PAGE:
Our waiter was very accommodating. Our son couldn't make up his mind between the veal parmigiana and the Italian steak - so the waiter brought both of them. He did finish both of them so needless to say he enjoyed his meal.

The other couple that joined us for dinner were celebrating their wedding anniversary. The wait staff sang to them and brought an anniversary cake. It was a very lovely evening.

As with the other freestyle dining options, there is an extra charge. I'd recommend adding Impressions to your list of restaurants to try assuming that you enjoy Italian food.

Wednesday, July 16, 2008

NCL Dawn Bermuda - Cagney's Steakhouse

I hope you are enjoying your virtual tour of our Norwegian Dawn cruise to Bermuda. So far, I've discussed our first days onboard the Dawn, the various Bermuda attractions that we saw on this cruise, and some of our onboard experiences.

As we sail away from Bermuda, back to New York, the good times are not over by any means. We still have two nights with a full day at sea before we return to New York. So, let the party begin!

I don't know about you, but one of the other highlights of traveling is the possibility of enjoying a nice meal in a restaurant that wouldn't be found in my hometown area. You might be thinking, that's pretty easy to accomplish when you're on a cruise ship. None of those restaurants will be found in your hometown. Ok, you got me there.

Humor me for awhile as I search out our dinner venue. Just like you might do in a popular dining area, you go from restaurant to restaurant, checking out the menu before making your selection.

As I've mentioned in an earlier post, there are many choices onboard the Norwegian Dawn. All the menus are posted so you can go "shopping" for your dinner choice. Once you've made your selection, you can make a reservation (either for the same night or the next).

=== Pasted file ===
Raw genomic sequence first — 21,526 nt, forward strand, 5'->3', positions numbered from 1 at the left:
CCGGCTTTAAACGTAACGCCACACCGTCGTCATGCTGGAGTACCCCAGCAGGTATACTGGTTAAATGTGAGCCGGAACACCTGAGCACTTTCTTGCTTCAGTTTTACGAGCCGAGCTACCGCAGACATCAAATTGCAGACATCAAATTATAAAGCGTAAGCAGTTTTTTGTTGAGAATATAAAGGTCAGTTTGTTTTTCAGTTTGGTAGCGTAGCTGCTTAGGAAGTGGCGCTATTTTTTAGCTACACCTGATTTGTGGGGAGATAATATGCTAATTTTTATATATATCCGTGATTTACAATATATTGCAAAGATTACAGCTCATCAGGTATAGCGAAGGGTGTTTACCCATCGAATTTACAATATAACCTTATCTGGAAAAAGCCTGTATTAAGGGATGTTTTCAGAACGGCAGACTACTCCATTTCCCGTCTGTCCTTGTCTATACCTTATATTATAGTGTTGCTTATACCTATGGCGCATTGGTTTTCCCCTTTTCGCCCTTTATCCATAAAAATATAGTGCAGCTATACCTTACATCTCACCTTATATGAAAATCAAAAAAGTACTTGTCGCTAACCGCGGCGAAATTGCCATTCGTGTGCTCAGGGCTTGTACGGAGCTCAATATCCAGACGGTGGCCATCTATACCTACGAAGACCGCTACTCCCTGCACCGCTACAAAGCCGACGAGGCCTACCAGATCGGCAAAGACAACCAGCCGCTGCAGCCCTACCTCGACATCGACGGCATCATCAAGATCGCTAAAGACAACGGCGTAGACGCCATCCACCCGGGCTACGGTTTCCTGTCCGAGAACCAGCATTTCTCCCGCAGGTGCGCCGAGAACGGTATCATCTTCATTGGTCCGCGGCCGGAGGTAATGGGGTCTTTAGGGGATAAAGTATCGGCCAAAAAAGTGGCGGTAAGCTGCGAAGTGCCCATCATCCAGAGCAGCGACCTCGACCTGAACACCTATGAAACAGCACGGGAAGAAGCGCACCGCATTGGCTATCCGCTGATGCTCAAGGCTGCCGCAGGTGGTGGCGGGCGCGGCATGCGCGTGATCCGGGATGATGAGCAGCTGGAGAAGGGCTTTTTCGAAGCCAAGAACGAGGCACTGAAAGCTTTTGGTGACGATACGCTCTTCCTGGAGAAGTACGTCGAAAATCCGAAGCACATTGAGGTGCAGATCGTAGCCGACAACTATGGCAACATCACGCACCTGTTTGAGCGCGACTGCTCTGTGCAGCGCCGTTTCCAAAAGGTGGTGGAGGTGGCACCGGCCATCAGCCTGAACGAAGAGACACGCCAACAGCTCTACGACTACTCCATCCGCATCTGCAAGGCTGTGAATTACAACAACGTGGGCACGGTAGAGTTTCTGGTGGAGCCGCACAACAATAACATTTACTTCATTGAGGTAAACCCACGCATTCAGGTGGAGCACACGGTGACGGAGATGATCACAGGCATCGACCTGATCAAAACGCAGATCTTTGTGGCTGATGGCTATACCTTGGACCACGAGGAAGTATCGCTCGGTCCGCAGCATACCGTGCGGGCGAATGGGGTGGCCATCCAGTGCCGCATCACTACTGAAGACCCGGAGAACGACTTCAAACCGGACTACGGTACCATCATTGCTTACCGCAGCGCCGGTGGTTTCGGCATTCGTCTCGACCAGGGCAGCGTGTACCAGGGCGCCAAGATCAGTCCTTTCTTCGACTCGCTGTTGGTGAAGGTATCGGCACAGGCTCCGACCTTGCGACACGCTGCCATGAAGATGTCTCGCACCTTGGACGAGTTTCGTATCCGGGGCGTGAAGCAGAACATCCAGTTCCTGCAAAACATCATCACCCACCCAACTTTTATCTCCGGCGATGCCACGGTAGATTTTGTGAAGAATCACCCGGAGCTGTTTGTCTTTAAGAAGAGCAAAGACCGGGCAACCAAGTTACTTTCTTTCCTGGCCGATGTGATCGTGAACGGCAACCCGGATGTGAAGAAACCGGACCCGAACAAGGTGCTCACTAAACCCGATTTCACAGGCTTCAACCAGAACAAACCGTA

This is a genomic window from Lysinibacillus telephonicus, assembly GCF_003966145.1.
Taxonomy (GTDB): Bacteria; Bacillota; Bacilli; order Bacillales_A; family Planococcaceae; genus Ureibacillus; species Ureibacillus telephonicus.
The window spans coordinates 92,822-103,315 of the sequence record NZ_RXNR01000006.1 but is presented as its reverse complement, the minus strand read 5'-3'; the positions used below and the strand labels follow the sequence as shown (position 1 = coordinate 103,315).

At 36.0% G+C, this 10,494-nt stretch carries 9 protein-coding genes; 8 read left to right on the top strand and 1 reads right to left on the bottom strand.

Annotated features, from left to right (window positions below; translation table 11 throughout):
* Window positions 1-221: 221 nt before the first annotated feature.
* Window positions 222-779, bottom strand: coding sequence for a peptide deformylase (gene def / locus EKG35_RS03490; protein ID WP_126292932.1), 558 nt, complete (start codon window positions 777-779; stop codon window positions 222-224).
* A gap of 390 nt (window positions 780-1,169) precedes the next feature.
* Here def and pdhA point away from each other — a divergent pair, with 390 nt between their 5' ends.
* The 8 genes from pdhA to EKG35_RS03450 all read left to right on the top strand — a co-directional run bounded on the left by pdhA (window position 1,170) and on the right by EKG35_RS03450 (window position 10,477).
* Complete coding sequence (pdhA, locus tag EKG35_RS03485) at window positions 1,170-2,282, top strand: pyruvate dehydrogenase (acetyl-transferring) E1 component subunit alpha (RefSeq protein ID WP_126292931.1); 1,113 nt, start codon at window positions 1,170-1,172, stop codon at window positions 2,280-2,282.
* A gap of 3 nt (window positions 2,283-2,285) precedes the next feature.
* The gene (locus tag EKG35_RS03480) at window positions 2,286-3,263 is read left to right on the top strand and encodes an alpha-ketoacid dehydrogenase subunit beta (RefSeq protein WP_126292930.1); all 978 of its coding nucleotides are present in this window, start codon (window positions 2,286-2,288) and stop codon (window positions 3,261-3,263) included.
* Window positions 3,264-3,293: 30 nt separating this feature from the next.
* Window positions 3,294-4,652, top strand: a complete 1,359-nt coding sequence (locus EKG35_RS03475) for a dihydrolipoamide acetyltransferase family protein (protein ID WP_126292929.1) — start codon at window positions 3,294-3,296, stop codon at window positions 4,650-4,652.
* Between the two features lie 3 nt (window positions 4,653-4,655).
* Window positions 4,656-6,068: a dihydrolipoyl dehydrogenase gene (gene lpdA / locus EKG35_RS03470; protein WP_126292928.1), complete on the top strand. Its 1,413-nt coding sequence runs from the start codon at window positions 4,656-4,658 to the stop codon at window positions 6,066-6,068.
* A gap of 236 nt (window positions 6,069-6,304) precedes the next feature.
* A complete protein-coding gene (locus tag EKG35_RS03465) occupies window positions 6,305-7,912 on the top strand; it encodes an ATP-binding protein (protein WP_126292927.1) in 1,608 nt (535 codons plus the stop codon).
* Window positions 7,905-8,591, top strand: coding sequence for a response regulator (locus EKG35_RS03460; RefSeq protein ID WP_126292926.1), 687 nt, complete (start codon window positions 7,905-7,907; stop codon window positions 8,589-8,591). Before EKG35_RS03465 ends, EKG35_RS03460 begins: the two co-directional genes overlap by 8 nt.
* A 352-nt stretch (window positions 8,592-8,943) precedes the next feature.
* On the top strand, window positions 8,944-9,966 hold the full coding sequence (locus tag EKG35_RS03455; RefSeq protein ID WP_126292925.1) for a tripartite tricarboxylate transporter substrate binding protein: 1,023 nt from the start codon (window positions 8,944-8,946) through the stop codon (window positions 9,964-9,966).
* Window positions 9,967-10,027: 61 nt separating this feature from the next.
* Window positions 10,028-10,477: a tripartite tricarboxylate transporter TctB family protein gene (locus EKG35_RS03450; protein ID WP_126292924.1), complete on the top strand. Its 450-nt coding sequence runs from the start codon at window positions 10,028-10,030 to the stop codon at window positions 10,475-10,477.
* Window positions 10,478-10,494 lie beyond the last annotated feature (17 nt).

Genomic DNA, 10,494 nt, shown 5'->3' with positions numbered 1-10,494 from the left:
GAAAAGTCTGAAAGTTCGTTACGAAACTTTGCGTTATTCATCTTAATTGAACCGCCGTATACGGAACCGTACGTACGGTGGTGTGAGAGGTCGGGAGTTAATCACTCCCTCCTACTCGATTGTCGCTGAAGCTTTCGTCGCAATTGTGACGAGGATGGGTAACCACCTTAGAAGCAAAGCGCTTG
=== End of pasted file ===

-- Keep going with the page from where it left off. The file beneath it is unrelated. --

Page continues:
We made a reservation for Cagney's Steakhouse. This isn't the first time we've gone to Cagney's onboard a NCL ship, so we were already familiar with the menu and the atmosphere.

Cagney's is decorated like a speakeasy from the Roaring 20's. There are various size tables to accommodate your group. After being escorted to our table, our waiter greeted us and took our drink order. He answered our questions about the menu and disappeared to get our drinks.

As you probably suspect, the meal consists of several courses. You can have as many of the selections as you like. Click on the menu above to see all the choices. The starters we had included the jumbo shrimp cocktail, and salads.

There are several main course selections that you can chose from. These range from a 10 ounce New York Steak to the 32 ounce Porterhouse Steak. If you don't want steak, there are several fish selections, veal, and even a vegetarian selection. We have a theory that hasn't failed us over the years. If you go to a Steakhouse, order steak. If you want seafood, go to a Seafood restaurant. In this case, you wouldn't go wrong with any selection. We chose the New York Steak and T-Bone Steak - both of which were fabulous.

To complete the main course, you can add as many side orders as you like. Our selections included sauteed mushrooms, onion rings, Cagney's Fries (you've got to try those if you like fries - they are made with white truffle oil and Parmesan cheese), and mashed potatoes. There were three of us dining together, thus the large selection of sides. You get your own order of Cagney's Fries and you tell the waiter which of the remaining sides you want him to serve.